Rafter Fiction: A Naked Heart


Rafter Fiction is short stories based on songs by Rafter. I am starting the series with the songs from his newest album, “Terrestrial Extras”.  This is the song, “A Naked Heart.” Buy the album here


I did not really know Allen that well until the summer he was pulling up all of the grass in his front yard. Allen did not go to school, did not play football or baseball, did not play with any other kids on the block. I didn’t even know there was a boy living there until I saw him shoveling snow off the front walk last winter. I asked my mom about him.

“There’s a new boy down the street.”


“Down the street. In the blue house.”

My mom did not say much else about it, only nodded her head and went back to washing vegetables for dinner.

In the summer, all of us were out of school, and I was up early for some dumb reason. Jeff invited me over to play video games that morning, and since mom was still asleep, I ate a handful of cereal and headed toward his house. I didn’t pay attention to what time it was, and when I saw the sun barely above the horizon, I knew that I was too early. I could have went back home for awhile, but this idea was not as appealing as being on the street alone too early in the morning. I happened to walk passed the blue house, and this is when I saw Allen pulling up clumps of grass with his bare hands.

His back was turned to the street. He looked about six or seven, skinny and short, his hair buzzed close. The outlines of the his spine and ribs pushed taut against his skin. I wanted to stay something to get his attention, but I did not know if I should. After pulling a few more clumps, he must have sensed me because he turned around. “Hey,” he said in a really small voice.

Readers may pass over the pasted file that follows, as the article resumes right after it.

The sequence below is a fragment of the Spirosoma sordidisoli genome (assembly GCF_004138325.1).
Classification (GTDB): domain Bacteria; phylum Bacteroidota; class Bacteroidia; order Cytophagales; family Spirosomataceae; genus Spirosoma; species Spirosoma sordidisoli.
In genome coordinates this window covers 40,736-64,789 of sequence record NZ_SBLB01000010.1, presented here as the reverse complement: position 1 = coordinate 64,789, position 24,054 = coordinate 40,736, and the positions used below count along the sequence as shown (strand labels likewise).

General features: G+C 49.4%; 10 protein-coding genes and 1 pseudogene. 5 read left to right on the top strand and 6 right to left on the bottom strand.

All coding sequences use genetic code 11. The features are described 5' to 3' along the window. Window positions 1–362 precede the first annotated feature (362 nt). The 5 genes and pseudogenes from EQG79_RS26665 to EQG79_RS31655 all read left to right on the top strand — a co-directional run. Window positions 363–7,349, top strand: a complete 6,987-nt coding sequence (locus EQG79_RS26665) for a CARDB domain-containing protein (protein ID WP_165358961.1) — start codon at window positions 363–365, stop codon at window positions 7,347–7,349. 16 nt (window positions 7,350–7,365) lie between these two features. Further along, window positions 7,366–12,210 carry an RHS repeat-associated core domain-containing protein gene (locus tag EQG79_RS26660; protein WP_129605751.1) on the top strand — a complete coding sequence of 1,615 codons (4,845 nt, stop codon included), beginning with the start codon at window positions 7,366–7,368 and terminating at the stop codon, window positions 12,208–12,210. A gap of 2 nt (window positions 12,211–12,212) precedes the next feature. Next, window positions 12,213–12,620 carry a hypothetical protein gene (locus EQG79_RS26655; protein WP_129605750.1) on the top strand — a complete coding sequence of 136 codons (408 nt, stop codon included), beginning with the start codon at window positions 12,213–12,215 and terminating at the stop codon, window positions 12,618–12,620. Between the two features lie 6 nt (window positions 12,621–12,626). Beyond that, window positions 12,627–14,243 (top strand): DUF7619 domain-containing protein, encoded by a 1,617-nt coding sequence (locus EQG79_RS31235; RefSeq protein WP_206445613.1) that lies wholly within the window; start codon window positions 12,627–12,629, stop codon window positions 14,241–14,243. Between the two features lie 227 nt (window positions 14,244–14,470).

His face was small and compact. His eyes were sunken and close to each other, and his lips were too thin. He pulled a pack of cigarettes from his back pocket and shook one out. “You want one?” He shook a cigarette out of the pack for me.

“No thanks.”

“Cool.” He stood in the yard, a safe distance from me, and smoked.

“What exactly are you doing?”

Allen looked back at the clumps of grass piling up. “Mom says she doesn’t like anything that grows and wants me to tear all the grass out of the yard.”

This was confusing to me, but I just nodded. I was too busy watching him smoke like a man on a union break. “How old are you?”

“Fifteen. This fall. I think.”

I shook my head. “I don’t believe it.”

“I know. I look younger. Mom says she doesn’t want me to get older.”

“But you smoke.”

“It’s supposed to stunt my growth.” He smiled, and this was when I noticed all of his teeth were discolored and broken.

About that time, a large woman in a dark brown dress stepped onto the porch. She carried two coffee cups, and when she saw me, she stopped and her eyes narrowed. “Allen,” she said.

He turned to her then back to me. “I have to go.”

“Okay,” I said.

I didn’t tell my mom about seeing him this time. Instead I told Jeff when we were playing video games. I spent the night at his house that night, and the next morning we sneaked out of his house to see if Allen still working. Allen noticed us earlier than the day before.

Hey,” said. He stopped and lit a cigarette again. “You come to help or just gawk.”

Jeff gave me a look that told me he knew less about what to say than I did. I finally said, “Will your mom get pissed?”

“I don’t think so. Not if you’re helping. She wasn’t mad yesterday. Just wanted to know who you was.”

The yard did not have much more progress than when I saw it the day before, and I knew it would take him all summer if he worked by himself. Finally I said, “Sure. We can help.”

That was our only summer with Allen, pulling all of the grass out of the yard. We asked him why he smoked and why he drank coffee all of the time, and why he was so small for someone older than us. He did not talk about it right away, but once we had been working for a week or so, he said, “My mom doesn’t have very much. She does not have anyone, and she doesn’t like seeing things grow. Every morning, after she unties the weights from my arms and head, she measures and weighs me. She is disappointed when I have grown. And I don’t want to disappoint her. I’m all she has.”

When the yard was free of grass, I watched a paving company back into his yard. I got up early, before the sun baked the blacktop of his front yard, to see if Allen was going to be outside working on something else. I looked for a few weeks, but after not seeing him again, I found other things to occupy my time.

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